• mse-big-new-banner-03-17-2016-416616a-tonernews-web-banner-mse-114
  • 4toner4
  • Print
  • mse-big-banner-new-03-17-2016-416716a-tonernews-web-banner-mse-212
  • Video and Film
  • cartridgewebsite-com-big-banner-02-09-07-2016
  • 05 02 2016 429716a-cig-clearchoice-banner-902x177
  • 2toner1-2
  • big-banner-ad_2-sean
  • 7035-overstock-banner-902x177


 user 2011-01-26 at 8:01:49 am Views: 46
  • #24063


    printer hooked up to your computer at home or in the office probably
    gets through quite a few ink cartridges in the course of a year. In the
    past we had little option but to toss these capsules of
    non-biodegradable plastic into the bin. From there they are either
    transported to a landfill where they will remain intact for heaven knows
    how many aeons or, worse, are incinerated, causing air pollution and
    contributing further to global warming.But we may soon be able to avoid
    adding to this world’s woes. A leading manufacturer of printers seems
    set to follow the example of its Japanese parent company and start a
    recycling programme in Thailand some time this year. And it’ll be all
    the better for us if that firm’s two main rivals in the Kingdom were
    motivated to follow suit.

    In Japan, still the acknowledged leader
    of the global electronics industry, printer manufacturers Epson,
    Brother, Canon, Dell, Hewlett-Packard (Japan) and Lexmark joined hands
    in April, 2008 to launch the Ink Cartridge Homecoming Project. Agreed
    after a year and a half of negotiations among the firms, this is a
    collaborative effort which oversees the collection and recycling of ink
    cartridges from home-based printers.To make it as convenient as possible
    for consumers, spent cartridges can be deposited in more than 4,500
    collection boxes at post offices, local government offices, schools and
    other public facilities across Japan.

    According to Akihiko Sakai,
    a member of the board of directors of Seiko Epson Corporation, the
    spent cartridges are sent to a sorting facility at Epson Mizube, an
    affiliate of Seiko Epson, where they are separated according to the
    brand before being returned to the respective manufacturer for
    recycling.And there’s an incentive for doing so. Participating customers
    earn points which they can then either use on Epson’s online shopping
    site or donate to the Nature Conservation Society of Japan or the
    Organisation for Industrial, Spiritual and Cultural Advancement
    International.In April last year Epson started donating 3 yen (1 baht)
    for every one of its cartridges recycled to the United Nations
    Environment Programme. The money will be used to promote biodiversity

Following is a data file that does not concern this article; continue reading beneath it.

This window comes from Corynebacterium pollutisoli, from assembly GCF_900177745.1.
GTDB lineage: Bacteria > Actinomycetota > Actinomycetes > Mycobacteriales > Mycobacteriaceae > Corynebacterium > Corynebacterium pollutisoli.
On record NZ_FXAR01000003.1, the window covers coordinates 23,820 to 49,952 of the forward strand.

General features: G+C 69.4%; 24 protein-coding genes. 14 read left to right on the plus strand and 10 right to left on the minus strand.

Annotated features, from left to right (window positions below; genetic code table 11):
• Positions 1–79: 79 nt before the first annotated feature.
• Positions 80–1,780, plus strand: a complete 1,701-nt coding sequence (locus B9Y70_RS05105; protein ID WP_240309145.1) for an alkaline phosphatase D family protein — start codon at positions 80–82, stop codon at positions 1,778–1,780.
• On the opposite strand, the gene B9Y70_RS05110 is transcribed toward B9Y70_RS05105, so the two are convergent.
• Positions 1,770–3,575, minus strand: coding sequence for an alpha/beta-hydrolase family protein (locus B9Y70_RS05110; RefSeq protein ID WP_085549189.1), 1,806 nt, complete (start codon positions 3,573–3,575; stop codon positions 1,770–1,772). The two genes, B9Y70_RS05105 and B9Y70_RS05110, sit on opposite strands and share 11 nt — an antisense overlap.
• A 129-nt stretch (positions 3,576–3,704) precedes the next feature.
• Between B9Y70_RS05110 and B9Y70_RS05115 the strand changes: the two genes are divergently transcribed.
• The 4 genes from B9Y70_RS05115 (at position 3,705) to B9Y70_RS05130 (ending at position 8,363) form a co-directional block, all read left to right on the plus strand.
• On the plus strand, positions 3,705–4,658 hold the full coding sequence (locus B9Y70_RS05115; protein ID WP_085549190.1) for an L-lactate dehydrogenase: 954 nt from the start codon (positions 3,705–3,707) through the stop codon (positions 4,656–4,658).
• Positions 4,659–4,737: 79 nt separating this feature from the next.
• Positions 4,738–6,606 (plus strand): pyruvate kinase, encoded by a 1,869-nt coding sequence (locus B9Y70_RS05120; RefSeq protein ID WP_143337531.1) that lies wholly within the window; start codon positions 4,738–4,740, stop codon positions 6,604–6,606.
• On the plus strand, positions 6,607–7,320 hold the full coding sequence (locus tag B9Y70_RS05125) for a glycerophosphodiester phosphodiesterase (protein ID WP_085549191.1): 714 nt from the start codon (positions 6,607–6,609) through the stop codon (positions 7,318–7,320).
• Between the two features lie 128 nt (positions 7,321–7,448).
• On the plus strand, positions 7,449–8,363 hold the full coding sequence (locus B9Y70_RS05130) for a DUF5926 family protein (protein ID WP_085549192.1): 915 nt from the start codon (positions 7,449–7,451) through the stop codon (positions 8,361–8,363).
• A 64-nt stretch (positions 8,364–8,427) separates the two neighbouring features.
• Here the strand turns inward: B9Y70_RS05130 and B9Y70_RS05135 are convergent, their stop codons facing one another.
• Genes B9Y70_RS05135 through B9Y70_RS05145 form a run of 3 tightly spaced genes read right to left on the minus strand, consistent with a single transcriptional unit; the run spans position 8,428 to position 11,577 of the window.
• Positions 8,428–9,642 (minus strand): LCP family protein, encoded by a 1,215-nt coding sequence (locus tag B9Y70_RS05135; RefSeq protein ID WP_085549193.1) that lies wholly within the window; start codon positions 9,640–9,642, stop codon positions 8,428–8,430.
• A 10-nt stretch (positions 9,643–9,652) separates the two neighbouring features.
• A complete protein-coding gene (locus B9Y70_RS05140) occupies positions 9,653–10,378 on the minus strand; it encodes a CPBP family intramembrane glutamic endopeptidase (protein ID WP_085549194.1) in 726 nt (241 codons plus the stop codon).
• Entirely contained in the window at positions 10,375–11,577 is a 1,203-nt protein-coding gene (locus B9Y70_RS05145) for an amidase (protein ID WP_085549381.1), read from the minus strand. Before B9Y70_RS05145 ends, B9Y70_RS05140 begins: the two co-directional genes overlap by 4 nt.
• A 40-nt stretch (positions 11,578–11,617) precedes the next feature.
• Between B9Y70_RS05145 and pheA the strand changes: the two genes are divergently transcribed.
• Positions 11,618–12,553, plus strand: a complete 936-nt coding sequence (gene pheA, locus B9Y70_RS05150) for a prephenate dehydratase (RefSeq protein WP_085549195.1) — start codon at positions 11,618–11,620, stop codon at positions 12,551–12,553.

and sell the idea of “the three Rs” (reduce, reuse, recycle).

    17,000 schools throughout Japan are now participating in the programme,
    using the points they earn to purchase essential equipment such as
    sports gear. According to Epson, between 500,000 and 700,000 used
    cartridges are sent in by schools each month.

    Each year, the
    company collects around 11.5 million used inkjet cartridges and send
    them to its recycling affiliate. Located in Nagano prefecture, northwest
    of Tokyo, this plant has a stated policy of favouring the employment of
    physically challenged people. There, spent Epson cartridges are given a
    new life by being transformed into items such as pens, bottles, wheel
    chocks and packaging containers.

    Sakai said Epson plans to expand
    its “homecoming project” to major cities in the Asia-Pacific region
    including Hong Kong, Kuala Lumpur, Singapore, Jakarta, Bangkok, Taipei,
    Seoul and Sydney.Epson (Thailand), one of the three top printer
    manufacturers in the Kingdom, apparently has plans to launch a
    cartridge-recycling project here later this year, but the firm won’t be
    setting up a sorting facility itself. This task will be delegated to an
    outside contractor. It is understood that we are still a long way from
    the day when companies operating here will be in a position to build
    their own recycling facility.

    We need to radically change our
    attitudes to rubbish disposal if we are ever to become a society that
    efficiently reuses much of what we now regard as worthless. Achieving
    this goal will require members of the general public to cooperate much
    more closely with the business and government sectors. The recycling of
    ink cartridges will hopefully be the first step on the road to reducing
    CO2 emissions and the size of our nation’s environmental footprint.